The Sunshine Underground (Live Review)

It was clear that from the confusion of others in the crowd outside Leed’s own Crash records, that no one knew what to expect from a self advertised free gig, hosted by none other than local legends The Sunshine Underground, in a space no bigger than your nan’s front room. However the thing that was unanimous within everyone’s mind that night, was the boys weren’t going to disappoint.

Confused looks were exchanged between the drenched elite, eagerly waiting to see what was actually going to happen once they shuffled inside the tiny shop, and the passing pensioners, huffing in annoyance at the line of youths blocking the entrance to the scope charity shop next door. After what seemed like an hours, (but was actually just enough time to contract pneumonia, and send one socially awkward member of the que into a frenzy, which he unleashed on a passing Christian…) the owner began filing in the crowd, a puzzled look, no doubt accompanied by thoughts of health and safety sanctions, played across his face, as the soggy 50 made their way downstairs. We were greeted by the musical equivalent of Josef Fritzls basement. Bare, grey and dull, except for the bands instruments tucked away under the stairs, looking like Harry Potter had got together a Dance band. Of course in such a confined space, there was alot of fan to band mingling going on, with the band signing, and handing out t shirts as if their careers depended on it.

Several agonisingly sweaty minutes later the band manoeuvred their way to the ‘’front’’ and the ‘’gig’’ officially began. Opening with newie ‘’No Ones Coming To Save You’’, the room opened up, their anthemic mix of DFA and Blur hooks creating a sense of euphoria and elation not usually found anywhere outside much, much bigger venues. The cowbell infused, Duran Duran funk of ‘’In Your Arms’’ suited the atmosphere much better. A snake hipped, bass heavy new wave affair, perfect for the sweaty intimacy of the club environment. Of course Borders, Put You In Your Place and Commercial Breakdown got an airing, if not just to appease the testosterone fuelled crowd, trying their best to avoid standing on the bands toes. Just as quick as it came about it was over, with TSU front man Craig telling the crowd ‘’I don’t think we can legally hold you here any longer’’, but making up for the gig’s abruptness by inviting everyone for a drink. The Sunshine Underground are a band always on the cusp of being a great cult band, or simply greatness itself, meeting both sides of the spectrum somewhere completely down the middle. However it’s evident from the smiles on the faces of the band and fans alike that night, that neither care, it’s obviously alot more exciting this way.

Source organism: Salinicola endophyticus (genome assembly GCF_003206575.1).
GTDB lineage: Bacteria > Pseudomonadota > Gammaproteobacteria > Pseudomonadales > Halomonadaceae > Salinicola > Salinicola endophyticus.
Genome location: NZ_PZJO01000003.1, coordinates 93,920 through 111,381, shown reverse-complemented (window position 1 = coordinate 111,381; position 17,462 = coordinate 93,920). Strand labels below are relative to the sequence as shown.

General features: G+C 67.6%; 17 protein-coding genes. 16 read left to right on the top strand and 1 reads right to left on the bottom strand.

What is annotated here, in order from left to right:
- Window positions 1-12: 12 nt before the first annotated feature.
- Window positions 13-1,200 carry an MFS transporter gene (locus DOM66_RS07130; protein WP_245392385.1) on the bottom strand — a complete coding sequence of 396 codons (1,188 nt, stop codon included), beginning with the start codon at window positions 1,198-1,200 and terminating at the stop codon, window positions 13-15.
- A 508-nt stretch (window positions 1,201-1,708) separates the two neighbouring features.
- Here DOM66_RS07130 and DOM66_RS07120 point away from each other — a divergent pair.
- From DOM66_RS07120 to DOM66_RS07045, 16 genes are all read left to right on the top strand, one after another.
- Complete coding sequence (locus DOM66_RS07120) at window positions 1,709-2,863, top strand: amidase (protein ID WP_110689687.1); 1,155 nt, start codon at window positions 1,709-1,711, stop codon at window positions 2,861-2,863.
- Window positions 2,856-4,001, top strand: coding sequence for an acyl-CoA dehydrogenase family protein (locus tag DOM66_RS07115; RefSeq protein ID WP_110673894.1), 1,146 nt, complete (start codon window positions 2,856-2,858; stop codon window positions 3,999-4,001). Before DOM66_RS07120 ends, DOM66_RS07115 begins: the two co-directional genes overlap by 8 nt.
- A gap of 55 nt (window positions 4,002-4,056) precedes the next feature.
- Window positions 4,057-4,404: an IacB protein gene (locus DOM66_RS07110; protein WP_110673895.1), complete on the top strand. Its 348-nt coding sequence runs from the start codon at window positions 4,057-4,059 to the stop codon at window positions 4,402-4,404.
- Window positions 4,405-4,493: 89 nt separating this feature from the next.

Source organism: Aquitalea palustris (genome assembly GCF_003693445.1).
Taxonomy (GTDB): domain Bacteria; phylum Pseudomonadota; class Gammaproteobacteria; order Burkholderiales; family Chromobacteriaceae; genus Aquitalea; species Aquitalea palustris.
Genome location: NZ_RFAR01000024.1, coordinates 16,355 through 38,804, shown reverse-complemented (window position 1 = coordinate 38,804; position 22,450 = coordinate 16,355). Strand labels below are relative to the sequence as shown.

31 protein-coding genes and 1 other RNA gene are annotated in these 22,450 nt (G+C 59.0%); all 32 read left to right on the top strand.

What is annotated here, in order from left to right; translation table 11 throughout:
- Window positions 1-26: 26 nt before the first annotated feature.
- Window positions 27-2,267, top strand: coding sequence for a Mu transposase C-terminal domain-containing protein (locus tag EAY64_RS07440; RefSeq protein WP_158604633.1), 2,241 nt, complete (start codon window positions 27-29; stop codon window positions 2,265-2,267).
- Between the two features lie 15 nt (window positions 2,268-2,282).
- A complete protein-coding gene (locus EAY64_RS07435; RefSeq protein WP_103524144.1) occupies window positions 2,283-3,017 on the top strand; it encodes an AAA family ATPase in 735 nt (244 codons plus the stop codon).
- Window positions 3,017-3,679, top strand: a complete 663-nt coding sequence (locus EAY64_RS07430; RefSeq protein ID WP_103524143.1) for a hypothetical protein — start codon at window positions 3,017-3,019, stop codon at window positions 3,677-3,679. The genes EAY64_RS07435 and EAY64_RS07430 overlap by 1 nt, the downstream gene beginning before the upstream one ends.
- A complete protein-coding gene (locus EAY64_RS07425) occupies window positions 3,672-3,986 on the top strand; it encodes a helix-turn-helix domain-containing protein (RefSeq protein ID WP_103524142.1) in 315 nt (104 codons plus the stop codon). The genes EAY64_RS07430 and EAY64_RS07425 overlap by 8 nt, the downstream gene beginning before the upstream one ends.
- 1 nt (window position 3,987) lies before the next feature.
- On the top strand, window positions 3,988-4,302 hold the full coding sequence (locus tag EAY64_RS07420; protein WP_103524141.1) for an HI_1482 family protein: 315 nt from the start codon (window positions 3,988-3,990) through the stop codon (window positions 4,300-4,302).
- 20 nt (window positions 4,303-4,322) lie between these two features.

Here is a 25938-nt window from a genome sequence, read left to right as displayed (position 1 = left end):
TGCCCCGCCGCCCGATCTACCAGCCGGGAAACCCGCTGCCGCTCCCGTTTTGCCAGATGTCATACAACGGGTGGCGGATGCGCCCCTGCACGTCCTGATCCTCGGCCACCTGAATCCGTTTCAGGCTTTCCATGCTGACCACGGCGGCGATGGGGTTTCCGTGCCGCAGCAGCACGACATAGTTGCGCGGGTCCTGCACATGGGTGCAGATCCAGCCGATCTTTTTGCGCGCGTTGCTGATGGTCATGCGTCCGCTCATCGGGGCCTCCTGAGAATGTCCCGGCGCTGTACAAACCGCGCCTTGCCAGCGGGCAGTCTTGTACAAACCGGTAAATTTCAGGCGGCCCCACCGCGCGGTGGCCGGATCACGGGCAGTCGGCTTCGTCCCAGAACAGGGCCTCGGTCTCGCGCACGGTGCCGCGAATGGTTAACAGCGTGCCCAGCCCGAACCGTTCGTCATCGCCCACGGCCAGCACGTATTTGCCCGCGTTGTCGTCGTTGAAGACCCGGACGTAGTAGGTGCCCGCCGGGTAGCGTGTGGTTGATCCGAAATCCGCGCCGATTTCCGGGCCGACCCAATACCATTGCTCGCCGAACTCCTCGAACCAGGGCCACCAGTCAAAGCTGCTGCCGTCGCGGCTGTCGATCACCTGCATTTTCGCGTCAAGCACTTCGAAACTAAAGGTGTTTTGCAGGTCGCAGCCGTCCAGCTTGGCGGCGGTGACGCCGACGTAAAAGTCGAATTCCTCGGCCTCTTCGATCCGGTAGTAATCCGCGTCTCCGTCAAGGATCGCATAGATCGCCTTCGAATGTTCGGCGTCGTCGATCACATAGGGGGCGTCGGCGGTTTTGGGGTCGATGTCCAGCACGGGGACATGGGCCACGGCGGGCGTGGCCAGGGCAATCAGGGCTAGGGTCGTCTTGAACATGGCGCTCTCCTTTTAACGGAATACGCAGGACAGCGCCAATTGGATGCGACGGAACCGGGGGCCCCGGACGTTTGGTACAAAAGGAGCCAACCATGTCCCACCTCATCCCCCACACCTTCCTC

Joe Thresh